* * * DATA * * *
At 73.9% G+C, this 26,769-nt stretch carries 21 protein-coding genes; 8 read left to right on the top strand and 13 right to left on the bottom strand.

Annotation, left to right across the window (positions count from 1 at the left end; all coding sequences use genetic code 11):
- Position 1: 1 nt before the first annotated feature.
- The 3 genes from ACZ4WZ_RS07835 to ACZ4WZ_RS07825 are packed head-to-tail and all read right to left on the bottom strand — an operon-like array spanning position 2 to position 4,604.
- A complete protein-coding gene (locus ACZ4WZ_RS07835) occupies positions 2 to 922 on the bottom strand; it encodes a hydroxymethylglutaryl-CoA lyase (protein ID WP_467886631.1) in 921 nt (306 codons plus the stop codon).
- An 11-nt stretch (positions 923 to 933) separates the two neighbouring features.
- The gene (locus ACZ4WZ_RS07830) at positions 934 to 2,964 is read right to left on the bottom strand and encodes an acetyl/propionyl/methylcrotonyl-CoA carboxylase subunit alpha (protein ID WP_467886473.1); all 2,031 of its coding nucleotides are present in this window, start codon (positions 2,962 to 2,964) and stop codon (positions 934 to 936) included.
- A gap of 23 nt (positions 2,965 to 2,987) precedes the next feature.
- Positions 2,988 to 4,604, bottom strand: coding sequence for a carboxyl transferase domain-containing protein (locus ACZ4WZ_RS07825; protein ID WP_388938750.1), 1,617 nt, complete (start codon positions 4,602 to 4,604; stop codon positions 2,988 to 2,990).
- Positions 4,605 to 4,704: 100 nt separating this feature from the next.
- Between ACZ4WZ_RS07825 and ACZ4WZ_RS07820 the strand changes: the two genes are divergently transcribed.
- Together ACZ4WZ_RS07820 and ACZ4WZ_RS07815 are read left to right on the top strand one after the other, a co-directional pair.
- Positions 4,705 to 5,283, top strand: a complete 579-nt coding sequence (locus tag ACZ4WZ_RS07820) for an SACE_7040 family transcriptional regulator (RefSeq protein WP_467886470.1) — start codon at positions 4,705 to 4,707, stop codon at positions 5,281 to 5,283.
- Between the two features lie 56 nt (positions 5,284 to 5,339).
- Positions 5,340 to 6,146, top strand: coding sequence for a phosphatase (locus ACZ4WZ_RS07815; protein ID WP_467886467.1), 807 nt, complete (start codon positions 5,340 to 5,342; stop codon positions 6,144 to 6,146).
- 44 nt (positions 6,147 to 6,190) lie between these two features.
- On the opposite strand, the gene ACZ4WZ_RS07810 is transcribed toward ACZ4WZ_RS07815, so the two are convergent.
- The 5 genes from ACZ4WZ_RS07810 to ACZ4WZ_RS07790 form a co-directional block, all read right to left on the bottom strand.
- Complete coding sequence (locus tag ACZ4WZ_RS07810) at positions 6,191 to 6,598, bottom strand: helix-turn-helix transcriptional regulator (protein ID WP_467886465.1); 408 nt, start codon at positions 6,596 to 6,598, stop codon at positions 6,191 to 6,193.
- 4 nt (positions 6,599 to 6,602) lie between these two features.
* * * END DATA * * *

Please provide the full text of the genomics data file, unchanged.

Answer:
At 73.9% G+C, this 26,769-nt stretch carries 21 protein-coding genes; 8 read left to right on the top strand and 13 right to left on the bottom strand.

Annotation, left to right across the window (positions count from 1 at the left end; all coding sequences use genetic code 11):
- Position 1: 1 nt before the first annotated feature.
- The 3 genes from ACZ4WZ_RS07835 to ACZ4WZ_RS07825 are packed head-to-tail and all read right to left on the bottom strand — an operon-like array spanning position 2 to position 4,604.
- A complete protein-coding gene (locus ACZ4WZ_RS07835) occupies positions 2 to 922 on the bottom strand; it encodes a hydroxymethylglutaryl-CoA lyase (protein ID WP_467886631.1) in 921 nt (306 codons plus the stop codon).
- An 11-nt stretch (positions 923 to 933) separates the two neighbouring features.
- The gene (locus ACZ4WZ_RS07830) at positions 934 to 2,964 is read right to left on the bottom strand and encodes an acetyl/propionyl/methylcrotonyl-CoA carboxylase subunit alpha (protein ID WP_467886473.1); all 2,031 of its coding nucleotides are present in this window, start codon (positions 2,962 to 2,964) and stop codon (positions 934 to 936) included.
- A gap of 23 nt (positions 2,965 to 2,987) precedes the next feature.
- Positions 2,988 to 4,604, bottom strand: coding sequence for a carboxyl transferase domain-containing protein (locus ACZ4WZ_RS07825; protein ID WP_388938750.1), 1,617 nt, complete (start codon positions 4,602 to 4,604; stop codon positions 2,988 to 2,990).
- Positions 4,605 to 4,704: 100 nt separating this feature from the next.
- Between ACZ4WZ_RS07825 and ACZ4WZ_RS07820 the strand changes: the two genes are divergently transcribed.
- Together ACZ4WZ_RS07820 and ACZ4WZ_RS07815 are read left to right on the top strand one after the other, a co-directional pair.
- Positions 4,705 to 5,283, top strand: a complete 579-nt coding sequence (locus tag ACZ4WZ_RS07820) for an SACE_7040 family transcriptional regulator (RefSeq protein WP_467886470.1) — start codon at positions 4,705 to 4,707, stop codon at positions 5,281 to 5,283.
- Between the two features lie 56 nt (positions 5,284 to 5,339).
- Positions 5,340 to 6,146, top strand: coding sequence for a phosphatase (locus ACZ4WZ_RS07815; protein ID WP_467886467.1), 807 nt, complete (start codon positions 5,340 to 5,342; stop codon positions 6,144 to 6,146).
- 44 nt (positions 6,147 to 6,190) lie between these two features.
- On the opposite strand, the gene ACZ4WZ_RS07810 is transcribed toward ACZ4WZ_RS07815, so the two are convergent.
- The 5 genes from ACZ4WZ_RS07810 to ACZ4WZ_RS07790 form a co-directional block, all read right to left on the bottom strand.
- Complete coding sequence (locus tag ACZ4WZ_RS07810) at positions 6,191 to 6,598, bottom strand: helix-turn-helix transcriptional regulator (protein ID WP_467886465.1); 408 nt, start codon at positions 6,596 to 6,598, stop codon at positions 6,191 to 6,193.
- 4 nt (positions 6,599 to 6,602) lie between these two features.